"`And defendant's reputation not having been put in issue by the defense, such statement or argument was not warranted by the evidence adduced and not in the record and was highly prejudicial to defendant and was calculated to inflame the minds of the jurors against defendant, and it was not responsive to, nor warranted by any statement or argument made by counsel for the defendant.'"

Speaking through Judge Lattimore, here is what the court said in that case relative to such certificate in the bill of exception:

"We cannot understand how a trial judge can certify in a bill of exceptions that the matters therein set forth as those stated in an argument were not warranted by the evidence; were not in the record; were highly prejudicial to defendant; were calculated to inflame the minds of the jury against the defendant and yet not grant a new trial and save the expense and delay incident to an appeal."

In the instant case the certificate of the trial court as contained in the bill of exception referred to is, to all practical purposes, the same. Here, instead of overruling the objection that the argument was manifestly improper and outside of the record, the trial court sustained appellant's objection, thereby holding that the argument was subject to the objection.

That the trial court instructed the jury to disregard the argument is shown by the bill of exception which certifies that the trial court said:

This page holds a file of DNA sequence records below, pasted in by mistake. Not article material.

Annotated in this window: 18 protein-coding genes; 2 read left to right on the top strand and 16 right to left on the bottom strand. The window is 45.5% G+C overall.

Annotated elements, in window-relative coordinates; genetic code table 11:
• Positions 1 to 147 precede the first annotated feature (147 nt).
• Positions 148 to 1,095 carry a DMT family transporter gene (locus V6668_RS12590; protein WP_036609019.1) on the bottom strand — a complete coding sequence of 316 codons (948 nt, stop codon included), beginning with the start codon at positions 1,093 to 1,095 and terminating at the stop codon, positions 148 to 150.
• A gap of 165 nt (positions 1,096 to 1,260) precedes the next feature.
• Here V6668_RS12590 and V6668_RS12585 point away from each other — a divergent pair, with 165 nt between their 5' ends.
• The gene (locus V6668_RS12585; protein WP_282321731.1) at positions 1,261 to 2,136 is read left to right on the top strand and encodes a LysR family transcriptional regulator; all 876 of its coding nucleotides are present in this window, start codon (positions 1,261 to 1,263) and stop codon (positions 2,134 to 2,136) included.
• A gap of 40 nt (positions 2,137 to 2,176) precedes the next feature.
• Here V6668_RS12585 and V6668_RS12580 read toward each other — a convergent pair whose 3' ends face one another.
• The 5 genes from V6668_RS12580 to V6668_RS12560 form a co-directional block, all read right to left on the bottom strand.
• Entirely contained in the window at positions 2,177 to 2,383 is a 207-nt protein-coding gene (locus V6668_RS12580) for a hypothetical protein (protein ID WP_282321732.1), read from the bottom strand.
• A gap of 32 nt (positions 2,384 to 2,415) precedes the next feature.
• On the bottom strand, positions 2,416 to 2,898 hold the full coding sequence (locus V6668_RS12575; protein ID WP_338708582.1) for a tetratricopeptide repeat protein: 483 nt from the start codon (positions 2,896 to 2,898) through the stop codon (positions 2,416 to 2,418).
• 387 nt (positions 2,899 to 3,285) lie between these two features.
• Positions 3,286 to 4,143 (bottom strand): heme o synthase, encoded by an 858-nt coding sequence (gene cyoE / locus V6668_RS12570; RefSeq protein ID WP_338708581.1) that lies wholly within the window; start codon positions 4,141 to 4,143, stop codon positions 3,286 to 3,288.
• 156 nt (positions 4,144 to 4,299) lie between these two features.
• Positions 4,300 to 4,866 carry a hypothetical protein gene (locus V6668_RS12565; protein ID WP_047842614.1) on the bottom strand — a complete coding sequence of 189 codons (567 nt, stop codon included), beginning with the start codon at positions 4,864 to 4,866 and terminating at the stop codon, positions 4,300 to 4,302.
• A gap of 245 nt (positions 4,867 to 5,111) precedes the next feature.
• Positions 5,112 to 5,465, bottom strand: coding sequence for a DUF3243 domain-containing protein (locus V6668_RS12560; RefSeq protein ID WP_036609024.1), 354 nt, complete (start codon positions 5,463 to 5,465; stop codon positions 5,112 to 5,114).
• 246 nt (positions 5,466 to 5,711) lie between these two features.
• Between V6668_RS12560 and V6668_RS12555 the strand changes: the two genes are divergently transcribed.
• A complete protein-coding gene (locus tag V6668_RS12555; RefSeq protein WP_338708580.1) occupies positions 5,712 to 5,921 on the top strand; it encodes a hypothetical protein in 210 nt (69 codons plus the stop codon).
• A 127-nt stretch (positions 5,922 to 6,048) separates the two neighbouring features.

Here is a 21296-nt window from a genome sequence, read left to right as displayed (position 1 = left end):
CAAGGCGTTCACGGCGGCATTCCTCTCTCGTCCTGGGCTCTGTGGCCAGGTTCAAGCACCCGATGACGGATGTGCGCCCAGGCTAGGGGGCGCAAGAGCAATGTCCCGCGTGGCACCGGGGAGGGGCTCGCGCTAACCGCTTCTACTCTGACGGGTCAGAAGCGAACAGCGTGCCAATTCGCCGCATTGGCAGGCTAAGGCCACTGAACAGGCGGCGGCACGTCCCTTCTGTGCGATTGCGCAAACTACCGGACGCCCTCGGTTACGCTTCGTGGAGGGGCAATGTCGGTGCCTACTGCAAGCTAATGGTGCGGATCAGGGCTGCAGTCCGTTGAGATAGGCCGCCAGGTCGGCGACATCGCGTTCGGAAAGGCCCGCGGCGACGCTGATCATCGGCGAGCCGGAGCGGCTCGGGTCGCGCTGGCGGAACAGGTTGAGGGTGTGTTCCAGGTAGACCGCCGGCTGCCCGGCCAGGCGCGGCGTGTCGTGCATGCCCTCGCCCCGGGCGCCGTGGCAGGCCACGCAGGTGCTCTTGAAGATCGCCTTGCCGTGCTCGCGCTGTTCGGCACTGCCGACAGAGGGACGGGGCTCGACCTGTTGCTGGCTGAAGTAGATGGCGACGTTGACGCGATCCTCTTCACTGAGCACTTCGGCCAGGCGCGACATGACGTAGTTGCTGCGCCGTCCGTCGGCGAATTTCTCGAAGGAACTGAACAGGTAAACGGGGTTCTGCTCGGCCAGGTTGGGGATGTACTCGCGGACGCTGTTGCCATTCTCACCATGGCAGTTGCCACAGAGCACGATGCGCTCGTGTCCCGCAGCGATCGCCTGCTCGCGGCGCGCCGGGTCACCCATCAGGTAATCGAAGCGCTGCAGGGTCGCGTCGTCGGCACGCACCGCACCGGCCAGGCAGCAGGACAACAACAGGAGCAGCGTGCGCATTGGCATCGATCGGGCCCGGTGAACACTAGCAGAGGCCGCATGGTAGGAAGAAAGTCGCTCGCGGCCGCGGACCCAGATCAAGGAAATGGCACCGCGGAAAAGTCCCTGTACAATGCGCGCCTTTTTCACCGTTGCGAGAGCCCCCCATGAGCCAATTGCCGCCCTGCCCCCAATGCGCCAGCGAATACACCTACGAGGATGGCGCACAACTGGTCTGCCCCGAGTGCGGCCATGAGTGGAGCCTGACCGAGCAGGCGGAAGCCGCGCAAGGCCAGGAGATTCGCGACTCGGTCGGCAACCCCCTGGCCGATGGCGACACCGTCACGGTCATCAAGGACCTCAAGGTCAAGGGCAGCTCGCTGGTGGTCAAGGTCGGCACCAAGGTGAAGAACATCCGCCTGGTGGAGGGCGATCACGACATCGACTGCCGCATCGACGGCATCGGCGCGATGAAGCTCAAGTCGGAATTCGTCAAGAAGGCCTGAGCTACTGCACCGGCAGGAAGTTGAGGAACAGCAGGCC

"`* * * And, of course, that remark I have been requested to instruct you to disregard it, and I do ask you to disregard it because it is out of the record * * *.'"

*848 After sustaining the objection to the argument and after having withdrawn the same from the consideration of the jury, the trial court further certified that the argument was so prejudicial and inflammatory that it could not be cured.

The holding in the Roberts case directly supports appellant's contention, here, that the trial court has certified prejudicial error in the bills of exception. Other cases supporting the holding are: Reeves v. State, 117 Tex.Cr.R. 279, 35 S.W.2d 713; Lemons v. State, 127 Tex.Cr.R. 235, 75 S.W.2d 878; Traylor v. State, 120 Tex.Cr.R. 277, 47 S.W.2d 310; Roberson v. State, 131 Tex.Cr.R. 60, 95 S.W.2d 443; Hart v. State, 135 Tex.Cr.R. 565, 122 S.W.2d 193; and Smith v. State, 136 Tex.Cr.R. 53, 123 S.W.2d 655.

The words of Judge Hawkins in the Traylor case, supra, express my views here:

"With that certificate regarding the argument, this court has no option, but must reverse the judgment, even in the absence of a statement of facts. If the trial judge thought the argument was as bad as certified, a new trial should have been granted, and the expense and delay of an appeal avoided." [120 Tex.Cr.R. 277, 47 S.W.2d 310.]

Another bill of exception shows that appellant sought a mistrial as a result of a statement or remark by the trial court during the trial of the case. The motion for mistrial was overruled.

That bill of exception contains the following certificate:

"And be it further remembered that after the court refused to declare a mistrial for the remarks made by the court, that the counsel for the defendant excepted to the failure to the court to declare a mistrial and said remarks were so manifestly improper that their effect could not be withdrawn from the jury * * *."

What I have said touching the other bill of exception and the certificate of error contained therein applies to the above mentioned certificate of error.